Rest is Key to Health and Performance, says Mesa Physical Therapist

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If you vow to never rest until you reach your personal health or athletic performance goal, you are overlooking a vital part of training and rehabilitation: recovery. That’s according to Courtney Warren, physical therapist and owner of Performance & Recovery Lab Physical Therapy in Mesa. 

While the resolve and dogged determination of many of his clients are admirable, Warren added, he’s quick to point out that they may be putting their bodies at risk without a good amount of R&R (rest and recovery) on their training and rehabilitation schedules. 

“Everyone agrees that being active is a great thing for your mind, body and soul, by pushing yourself every single day, while commendable, isn’t always a good thing,” Warren said. “Overtraining can lead to a greater level of fatigue, a reduction in your potential to heal and optimally perform, and even injury.” 

The reason? When tired and sore muscles haven’t properly recovered, it can cause a chain reaction throughout the body – one that can take a toll on focus, form, mechanics, and ultimately your joints during exercise. It’s a slippery slope through the body’s kinetic chain, Warren said, one that can be prevented by making rest a part of your exercise and recovery regimens.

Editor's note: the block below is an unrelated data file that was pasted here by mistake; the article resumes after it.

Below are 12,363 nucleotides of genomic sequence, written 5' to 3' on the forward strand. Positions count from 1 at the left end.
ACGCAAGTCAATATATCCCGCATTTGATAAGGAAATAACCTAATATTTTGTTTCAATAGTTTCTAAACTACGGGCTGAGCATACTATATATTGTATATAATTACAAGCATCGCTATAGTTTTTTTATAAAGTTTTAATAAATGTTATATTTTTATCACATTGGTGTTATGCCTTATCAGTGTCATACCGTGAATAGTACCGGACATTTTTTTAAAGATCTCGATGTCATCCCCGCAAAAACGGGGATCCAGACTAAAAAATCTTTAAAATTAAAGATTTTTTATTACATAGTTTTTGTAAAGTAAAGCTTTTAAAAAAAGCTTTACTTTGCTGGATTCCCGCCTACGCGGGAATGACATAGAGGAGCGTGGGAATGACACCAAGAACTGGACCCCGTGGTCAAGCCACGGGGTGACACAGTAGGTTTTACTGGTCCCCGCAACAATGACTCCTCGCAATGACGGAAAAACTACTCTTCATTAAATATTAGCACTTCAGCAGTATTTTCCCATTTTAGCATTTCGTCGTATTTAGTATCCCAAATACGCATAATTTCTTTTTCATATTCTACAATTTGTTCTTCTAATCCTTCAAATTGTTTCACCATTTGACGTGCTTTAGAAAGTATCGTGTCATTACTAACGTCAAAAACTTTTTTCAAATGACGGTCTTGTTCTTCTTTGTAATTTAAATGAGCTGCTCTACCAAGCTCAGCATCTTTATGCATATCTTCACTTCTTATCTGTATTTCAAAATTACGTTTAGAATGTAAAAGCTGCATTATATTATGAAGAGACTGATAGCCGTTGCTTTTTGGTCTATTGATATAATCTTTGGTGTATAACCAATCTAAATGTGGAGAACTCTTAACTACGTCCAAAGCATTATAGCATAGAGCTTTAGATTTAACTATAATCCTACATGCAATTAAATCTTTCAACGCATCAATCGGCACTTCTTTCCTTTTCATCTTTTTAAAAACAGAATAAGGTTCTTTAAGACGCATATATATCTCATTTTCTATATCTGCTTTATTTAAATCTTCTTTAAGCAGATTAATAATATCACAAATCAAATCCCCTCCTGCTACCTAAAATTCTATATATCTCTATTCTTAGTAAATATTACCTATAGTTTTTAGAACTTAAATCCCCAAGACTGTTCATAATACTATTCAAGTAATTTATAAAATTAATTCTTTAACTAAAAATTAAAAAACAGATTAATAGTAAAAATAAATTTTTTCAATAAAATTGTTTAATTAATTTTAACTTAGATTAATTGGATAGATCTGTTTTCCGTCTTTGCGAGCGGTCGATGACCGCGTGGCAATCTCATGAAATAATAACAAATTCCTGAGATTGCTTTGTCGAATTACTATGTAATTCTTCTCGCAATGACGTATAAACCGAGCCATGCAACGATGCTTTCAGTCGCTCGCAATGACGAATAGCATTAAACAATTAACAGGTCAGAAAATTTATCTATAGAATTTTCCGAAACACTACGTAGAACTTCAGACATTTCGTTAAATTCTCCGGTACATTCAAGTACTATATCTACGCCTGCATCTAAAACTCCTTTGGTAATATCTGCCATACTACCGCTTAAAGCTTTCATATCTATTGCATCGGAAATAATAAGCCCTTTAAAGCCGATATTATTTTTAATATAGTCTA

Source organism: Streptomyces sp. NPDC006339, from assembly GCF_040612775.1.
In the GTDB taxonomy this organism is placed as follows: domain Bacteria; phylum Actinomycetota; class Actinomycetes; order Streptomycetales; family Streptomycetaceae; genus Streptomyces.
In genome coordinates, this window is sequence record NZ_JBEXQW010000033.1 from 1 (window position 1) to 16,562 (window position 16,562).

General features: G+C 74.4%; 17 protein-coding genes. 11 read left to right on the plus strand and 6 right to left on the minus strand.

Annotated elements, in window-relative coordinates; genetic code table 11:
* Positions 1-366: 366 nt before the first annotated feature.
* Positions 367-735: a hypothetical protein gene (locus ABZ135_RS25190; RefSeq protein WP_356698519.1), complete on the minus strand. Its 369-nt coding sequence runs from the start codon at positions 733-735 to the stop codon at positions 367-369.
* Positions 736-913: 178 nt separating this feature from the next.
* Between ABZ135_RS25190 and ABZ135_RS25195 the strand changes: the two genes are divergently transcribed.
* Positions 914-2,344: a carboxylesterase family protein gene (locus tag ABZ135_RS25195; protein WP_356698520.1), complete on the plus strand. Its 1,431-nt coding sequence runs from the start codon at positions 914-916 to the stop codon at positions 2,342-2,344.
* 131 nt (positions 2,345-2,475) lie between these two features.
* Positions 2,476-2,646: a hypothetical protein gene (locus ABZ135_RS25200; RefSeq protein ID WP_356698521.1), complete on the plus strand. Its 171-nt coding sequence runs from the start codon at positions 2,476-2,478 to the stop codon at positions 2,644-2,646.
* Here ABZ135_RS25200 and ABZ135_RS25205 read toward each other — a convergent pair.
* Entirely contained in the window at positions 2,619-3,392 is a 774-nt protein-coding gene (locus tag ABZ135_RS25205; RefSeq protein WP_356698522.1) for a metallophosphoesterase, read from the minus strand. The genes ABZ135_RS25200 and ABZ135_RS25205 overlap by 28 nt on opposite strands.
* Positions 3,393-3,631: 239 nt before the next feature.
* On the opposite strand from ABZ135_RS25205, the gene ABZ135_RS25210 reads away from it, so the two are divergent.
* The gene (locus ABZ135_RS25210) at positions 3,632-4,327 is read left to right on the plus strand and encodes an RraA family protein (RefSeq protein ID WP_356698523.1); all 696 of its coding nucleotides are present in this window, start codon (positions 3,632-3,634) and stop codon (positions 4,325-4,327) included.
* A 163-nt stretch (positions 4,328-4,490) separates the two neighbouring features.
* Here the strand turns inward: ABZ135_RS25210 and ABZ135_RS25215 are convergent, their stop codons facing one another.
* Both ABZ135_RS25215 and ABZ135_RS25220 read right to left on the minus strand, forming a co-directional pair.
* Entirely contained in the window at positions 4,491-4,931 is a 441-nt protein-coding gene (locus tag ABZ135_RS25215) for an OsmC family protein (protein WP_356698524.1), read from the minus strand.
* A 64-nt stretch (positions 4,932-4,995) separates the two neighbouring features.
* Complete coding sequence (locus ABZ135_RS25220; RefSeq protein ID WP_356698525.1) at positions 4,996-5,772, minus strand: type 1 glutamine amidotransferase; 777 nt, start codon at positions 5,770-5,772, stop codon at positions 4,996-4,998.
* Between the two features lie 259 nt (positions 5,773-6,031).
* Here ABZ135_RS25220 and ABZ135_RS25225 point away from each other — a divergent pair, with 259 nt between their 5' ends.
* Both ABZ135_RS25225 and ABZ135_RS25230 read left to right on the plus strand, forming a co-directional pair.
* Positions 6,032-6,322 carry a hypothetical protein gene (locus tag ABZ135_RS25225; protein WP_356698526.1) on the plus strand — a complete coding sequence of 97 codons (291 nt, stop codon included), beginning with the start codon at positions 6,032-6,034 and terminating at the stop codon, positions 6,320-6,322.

“Working out is a process that breaks down our muscles, and we have to give our bodies a chance to repair,” said Warren. “Our muscles won’t support the body as well if we don’t, which would put us at risk of poor mechanics and a breaking down of the joints.” 

Everyone’s different, so there’s no standard formula for the amount of recovery time a person needs. The amount of time one spends working out is one indicator, but for the most part, Warren suggests listening to your body and keeping an eye out for the following signs that your body’s ready for some rest and recovery: 

Exhaustion: Your energy level is low for several days, even after a good night’s sleep. 

Persistent Soreness: Your natural soreness has become prolonged and doesn’t go away after three or more days and is making it difficult to work out. 

Post-Workout Fatigue: Instead of that energized feeling you typically get immediately a workout, you’re consistently feeling flat and sluggish. 

Illnesses: You’re getting sick more often than usual, possibly your body’s way of saying overtraining is affecting the immune system. 

Flat Performances: Your overall performance (distances, times, endurance, etc.) are flat, or perhaps even getting worse. 

According to Warren, the physical therapy team at Performance & Recovery Lab Physical Therapy can assess exercise and rehabilitation routines to prevent overtraining and the potential for injury.  

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